Metaphors of revelation

'Ah Lord GOD,' Ezekiel cried, 'they are always saying of me, "He deals only in figures of speech"' (Ezekiel 20.49 REB). The language of the Bible is the language of the sanctified imagination. Blake claimed that the Bible was addressed to the imagination and declared that 'the Whole Bible is fill'd with Imagination and Visions'. Spinoza, one of the founders of modern biblical criticism, stated:

Scripture does not explain things by their secondary causes, but only narrates them in the order and the style which has most power to move men, and especially uneducated men, to devotion; and therefore it speaks inaccurately of God and of events, seeing that its object is not to convince the reason, but to attract and lay hold of the imagination.

A useful guide to the figurative character of scripture is G.B.Caird's The Language and Imagery of the Bible (Caird, 1980). There is now J.C.L. Gibson's Language and Imagery in the Old Testament (Gibson, 1998). Sue Gillingham has surveyed the poetry of the Hebrew Bible, including the Psalms, analysing its form and structure in a way that the Hebrews themselves never of course attempted. They did not draw our basic distinctions, such as that between poetry and prose: the two flow into each other so that we find poetic elements within prose and prosaic tendencies within poetry in the Old Testament (Gillingham, 1994, p.43).

John Keble, a child of Romanticism, believed that the biblical revelation was intrinsically poetic, in the sense of being both the product of the imagination and addressed to the imagination. The art of poetry is to conceal at the same time as it reveals and so to point to the beyond, the unknown, the infinite. Keble prefaced his rendering of the Psalter into English verse with the observation that in revelation God intends 'to disclose, rather than to exhibit, his dealings and his will; to keep himself, to the generality [of people], under a veil of reserve. a certain combination of reserve with openness being of the very essence of poetry' (Gillingham, 1994, pp.15f.). Keble may help us to see that figurative, imaginative language is the appropriate vehicle of divine revelation, preserving as it does, through its combination of disclosure and concealment, the transcendence and mystery of God.

Psalms, hymns and prayers speak of God in the metaphors of king, rock, shepherd, husband, brother, friend and even mother. One Psalmist runs through much of the repertoire: 'I will love thee, O Lord my strength,' he cries. 'The Lord is my stony rock, and my defence: my Saviour, my God, and my might, in whom I will trust, my buckler, the horn also of my salvation, and my refuge' (Psalms 18.1 BCP). These images are edifying, comforting and moving, as the case may be, but laying them end to end for cumulative effect is somehow self-defeating. The shock waves seem to diminish; they certainly do not generate a theological earthquake. So let us go, without more ado, straight to the heart of this matter. It is not the saying of metaphors, but the being a metaphor that is so explosive in biblical revelation. Let me explain that cryptic statement.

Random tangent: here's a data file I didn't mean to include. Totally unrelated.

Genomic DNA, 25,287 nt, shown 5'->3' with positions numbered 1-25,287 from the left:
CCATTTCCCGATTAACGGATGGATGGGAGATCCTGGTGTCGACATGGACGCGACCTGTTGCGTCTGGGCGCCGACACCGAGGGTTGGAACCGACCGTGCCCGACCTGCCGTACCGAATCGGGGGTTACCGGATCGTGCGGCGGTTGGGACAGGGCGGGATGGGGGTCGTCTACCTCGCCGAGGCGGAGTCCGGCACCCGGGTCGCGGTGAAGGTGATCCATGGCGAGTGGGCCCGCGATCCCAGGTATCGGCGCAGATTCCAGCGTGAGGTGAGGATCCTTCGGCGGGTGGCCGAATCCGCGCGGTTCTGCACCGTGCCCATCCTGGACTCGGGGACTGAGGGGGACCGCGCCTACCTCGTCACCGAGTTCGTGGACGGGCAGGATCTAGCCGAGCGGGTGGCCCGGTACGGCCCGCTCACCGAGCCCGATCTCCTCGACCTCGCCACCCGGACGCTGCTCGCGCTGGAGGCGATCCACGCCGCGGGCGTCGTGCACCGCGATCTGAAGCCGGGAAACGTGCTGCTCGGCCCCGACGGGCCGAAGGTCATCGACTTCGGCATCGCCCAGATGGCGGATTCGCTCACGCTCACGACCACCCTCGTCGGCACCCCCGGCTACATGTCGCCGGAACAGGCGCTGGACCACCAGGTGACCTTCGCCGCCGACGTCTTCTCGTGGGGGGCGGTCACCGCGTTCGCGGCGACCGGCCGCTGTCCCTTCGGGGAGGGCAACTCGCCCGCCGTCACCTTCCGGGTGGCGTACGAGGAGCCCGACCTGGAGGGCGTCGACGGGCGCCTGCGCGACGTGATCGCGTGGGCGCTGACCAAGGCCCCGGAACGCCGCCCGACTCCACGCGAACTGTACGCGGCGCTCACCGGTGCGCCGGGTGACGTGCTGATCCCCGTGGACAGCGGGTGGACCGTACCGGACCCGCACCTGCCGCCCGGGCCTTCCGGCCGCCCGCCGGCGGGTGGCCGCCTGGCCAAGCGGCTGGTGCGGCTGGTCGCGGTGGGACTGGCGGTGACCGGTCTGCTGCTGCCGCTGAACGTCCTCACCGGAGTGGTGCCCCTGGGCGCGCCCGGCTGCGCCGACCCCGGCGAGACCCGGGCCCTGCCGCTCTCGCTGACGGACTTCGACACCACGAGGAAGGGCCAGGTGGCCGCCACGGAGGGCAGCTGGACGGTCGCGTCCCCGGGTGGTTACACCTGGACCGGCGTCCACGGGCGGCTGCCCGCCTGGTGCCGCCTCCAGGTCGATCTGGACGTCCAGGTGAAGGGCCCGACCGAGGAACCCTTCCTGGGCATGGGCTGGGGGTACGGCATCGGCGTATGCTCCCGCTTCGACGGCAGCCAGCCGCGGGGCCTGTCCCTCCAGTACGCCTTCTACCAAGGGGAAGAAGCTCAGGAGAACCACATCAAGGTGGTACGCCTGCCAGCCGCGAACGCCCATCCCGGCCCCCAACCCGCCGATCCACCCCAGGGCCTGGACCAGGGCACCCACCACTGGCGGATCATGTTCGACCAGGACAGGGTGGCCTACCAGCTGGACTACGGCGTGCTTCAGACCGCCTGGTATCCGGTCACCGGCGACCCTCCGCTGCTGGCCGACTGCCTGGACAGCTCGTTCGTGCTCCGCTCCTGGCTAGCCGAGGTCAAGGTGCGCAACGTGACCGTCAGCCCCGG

In the New Testament Jesus Christ is said to be both the image of God (Colossians 1.15) and the Word of God (John 1.1ff.). Here metaphors of expression—'image' and 'word'—are employed to express a relationship that is beyond human expression, the identity-in-distinction between the Godhead and the human being Jesus of Nazareth. An individual existence not only is a metaphor (as we shall see later), but is described by a metaphor. A person not only becomes a statement, but is stated by an image. A life not only serves as a symbol, but its significance is expressed by a symbol.

Jesus' distinctive teaching is given in the form of parables which are symbolic narratives, sometimes simply conveying one central message or meaning, but certainly demanding an act of imaginative insight on the part of the hearer to understand their meaning. 'Those who have ears to hear, let them hear.' Ricoeur says that a parable is a metaphorical process in narrative form (Ricoeur, 1980, p.26). But there is, once again, a further significant step: the Jesus who speaks in parables is himself a parable, a narrated life imaging the divine. 'Jesus proclaimed God in parables, but the primitive Church proclaimed Jesus as the parable of God' (J.D.Crossan, cited in McFague, 1982, p.48).

The words spoken by the Word and the images poured forth by the Image become vehicles of the same one truth. The Johannine Christ announces: 'The words that I have spoken to you are spirit and life' (John 6.63). But those words in the discourse following the feeding of the multitude (as elsewhere) are full of cryptic metaphors and oracular symbols in which Jesus warns that only those who eat his flesh and drink his blood will attain eternal life. In these Johannine texts we see clearly that Christian faith depends on the truth-bearing capacity of metaphor, symbol and myth—indeed is hostage to it, so to speak. The coming together in scripture of being and meaning through the mediation of language undergirds the validity, dignity and authority of the image and the word. They are elevated to become the bearers of transcendent meaning. Our task, therefore, must be to demonstrate that truth-bearing capacity.

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